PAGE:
This year's winners include Bellway, JD Sports and Taylor Wimpey
Every year I use the final trading page of the year to review my performance, starting with the positions I closed. I began 2019 with 12 open positions consisting of five longs (Greene King, Shire, Saga, Cineworld and John Laing Group) and seven shorts (Netflix, Twitter, Snap, bitcoin, Just Eat, Weis Markets and Rightmove). Over the course of the year each of them was closed (though I've since suggested fresh short positions in Twitter, Netflix and bitcoin and had an ill-fated attempt to revisit my Just Eat short).
The first of the positions to go were Shire and Saga. They were both closed in issue 929. Shire made a profit of £365 while Saga lost £525. In issue 935 I closed Netflix at a loss of £150. Snap I ditched four weeks later at a loss of £109.
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I closed bitcoin in issue 943, making a large profit of £1,744, along with Twitter, with which I earned £19. I also sold out of Just Eat at a loss of £228. I took profits of £932 on Greene King in issue 945 and a small profit of £44 on Cineworld (947). Rightmove was closed in issue 951 at a loss of £920. Finally, I closed John Laing Group (959), earning £216 and Weis Markets (973), making £400.
The year's 21 trades
In addition to my 12 positions carried over from 2018, I also offered 21 trading ideas during the course of this year, eight of which were closed. In issue 931 I tipped recruitment agency Hays, only to have to close it in 959 with losses of £56.
In issue 937 I revisited my Tesla short, but closed the position at a loss of £480 in issue 971. A long bet on screed producer Somero I opened in issue 939 was closed in issue 951, losing £950. I abandoned a long tip on retailer Superdry made in issue 943 in 969, losing £488.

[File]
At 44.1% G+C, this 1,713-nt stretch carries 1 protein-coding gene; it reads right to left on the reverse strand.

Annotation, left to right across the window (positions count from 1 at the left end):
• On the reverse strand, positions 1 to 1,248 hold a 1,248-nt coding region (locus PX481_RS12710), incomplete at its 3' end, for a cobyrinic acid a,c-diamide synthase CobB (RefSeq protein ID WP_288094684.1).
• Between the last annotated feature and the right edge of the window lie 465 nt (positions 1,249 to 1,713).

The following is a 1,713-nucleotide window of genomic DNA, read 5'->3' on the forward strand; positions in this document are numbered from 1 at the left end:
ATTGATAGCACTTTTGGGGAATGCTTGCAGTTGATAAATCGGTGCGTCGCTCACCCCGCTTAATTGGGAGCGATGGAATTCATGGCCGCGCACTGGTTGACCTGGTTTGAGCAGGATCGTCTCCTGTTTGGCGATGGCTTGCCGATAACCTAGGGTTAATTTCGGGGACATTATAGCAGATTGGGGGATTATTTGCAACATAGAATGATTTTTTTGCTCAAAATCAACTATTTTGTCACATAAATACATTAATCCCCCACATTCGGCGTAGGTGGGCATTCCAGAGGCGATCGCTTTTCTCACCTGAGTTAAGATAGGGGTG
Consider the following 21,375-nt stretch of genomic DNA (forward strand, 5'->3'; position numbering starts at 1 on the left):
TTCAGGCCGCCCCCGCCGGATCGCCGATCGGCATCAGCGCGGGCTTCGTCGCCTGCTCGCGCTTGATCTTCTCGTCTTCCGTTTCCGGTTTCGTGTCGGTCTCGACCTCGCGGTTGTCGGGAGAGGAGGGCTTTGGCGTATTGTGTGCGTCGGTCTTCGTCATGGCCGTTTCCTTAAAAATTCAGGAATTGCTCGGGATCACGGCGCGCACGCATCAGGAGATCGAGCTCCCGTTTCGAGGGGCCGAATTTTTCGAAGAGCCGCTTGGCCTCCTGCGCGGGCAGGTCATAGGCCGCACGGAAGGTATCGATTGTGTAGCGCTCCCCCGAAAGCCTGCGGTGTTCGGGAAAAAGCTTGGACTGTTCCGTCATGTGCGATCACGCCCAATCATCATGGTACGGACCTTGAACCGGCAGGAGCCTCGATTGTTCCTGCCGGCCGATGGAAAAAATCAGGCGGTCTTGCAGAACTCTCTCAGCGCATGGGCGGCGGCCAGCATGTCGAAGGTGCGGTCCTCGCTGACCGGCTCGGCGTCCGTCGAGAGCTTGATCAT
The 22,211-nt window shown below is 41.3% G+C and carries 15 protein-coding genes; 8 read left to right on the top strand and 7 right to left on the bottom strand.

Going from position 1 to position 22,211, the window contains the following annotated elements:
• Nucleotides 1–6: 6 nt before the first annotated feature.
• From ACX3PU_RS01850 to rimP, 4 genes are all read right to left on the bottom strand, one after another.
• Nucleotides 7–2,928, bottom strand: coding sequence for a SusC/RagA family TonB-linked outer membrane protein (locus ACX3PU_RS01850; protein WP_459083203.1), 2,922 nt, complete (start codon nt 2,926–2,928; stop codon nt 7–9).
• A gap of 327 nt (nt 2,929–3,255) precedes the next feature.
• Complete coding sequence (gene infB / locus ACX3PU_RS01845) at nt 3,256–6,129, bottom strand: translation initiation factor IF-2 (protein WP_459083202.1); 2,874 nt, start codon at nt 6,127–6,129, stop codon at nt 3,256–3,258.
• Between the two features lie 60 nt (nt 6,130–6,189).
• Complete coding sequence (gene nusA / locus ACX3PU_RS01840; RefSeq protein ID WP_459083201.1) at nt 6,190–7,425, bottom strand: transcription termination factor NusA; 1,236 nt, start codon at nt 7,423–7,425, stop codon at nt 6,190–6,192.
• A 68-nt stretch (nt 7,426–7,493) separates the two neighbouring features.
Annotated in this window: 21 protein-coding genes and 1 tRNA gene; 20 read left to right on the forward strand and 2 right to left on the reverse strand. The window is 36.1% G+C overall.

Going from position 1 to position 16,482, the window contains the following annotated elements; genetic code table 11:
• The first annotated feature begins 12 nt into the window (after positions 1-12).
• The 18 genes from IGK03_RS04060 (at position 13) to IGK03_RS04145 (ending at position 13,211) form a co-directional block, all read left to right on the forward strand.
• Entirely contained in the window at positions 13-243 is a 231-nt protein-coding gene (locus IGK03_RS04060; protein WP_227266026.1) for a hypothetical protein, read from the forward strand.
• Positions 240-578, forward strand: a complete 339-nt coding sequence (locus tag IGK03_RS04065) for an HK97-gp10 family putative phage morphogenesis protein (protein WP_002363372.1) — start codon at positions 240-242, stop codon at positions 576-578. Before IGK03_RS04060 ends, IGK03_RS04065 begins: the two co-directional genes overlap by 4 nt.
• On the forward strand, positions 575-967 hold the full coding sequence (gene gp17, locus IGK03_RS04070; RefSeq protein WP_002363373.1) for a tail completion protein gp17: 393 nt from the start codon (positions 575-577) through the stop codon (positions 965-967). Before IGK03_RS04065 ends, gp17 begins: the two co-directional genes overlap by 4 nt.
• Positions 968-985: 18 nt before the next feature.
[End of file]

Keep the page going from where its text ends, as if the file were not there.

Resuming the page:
In issue 945 I suggested that you take a short position on image-sharing site Pinterest, which was covered in 959 at a loss of £1,000. Another attempt to short online delivery firm Just Eat in 949 lost £900, while my tip on construction firm Kier in issue 951 had to be covered in less than a fortnight, setting me back £525. My long tip on the retailer Ted Baker in issue 963 ended up being closed in issue 969 at a loss of £880. Finally, my long position in JD Sports in 929 ended up being closed this issue, for a profit of £1,400. Overall, eight out of the 21 positions I closed made money. The 13 that didn't helped produce a net loss of £2,091 on the closed positions.
The best performers
The good news is that while my closed positions lost money, the tips that are still open have done much better. At present there are 12 tips seven long positions and five shorts, all made this year. Seven of eight longs and four of five shorts are in the black. Storage space company Safestore was recommended in issue 933 and has produced £840.
Builder Bellway (935) is making £2,508. Bausch Health Companies (959), the company formed from the remains of Valeant, is making £781.50. International Consolidated Airlines Group (967), is making £680. Builder Taylor Wimpey, recommended in issue 973, is making £100. The only tip in the red is packaging firm DS Smith, tipped in issue 975, which is losing £140.
I suggested shorting the digital currency bitcoin (955), a trade currently making a profit of £642. I sold Netflix short again in 957, making a small profit of £24. My Uber short, which I made in 961, is £744 in the black.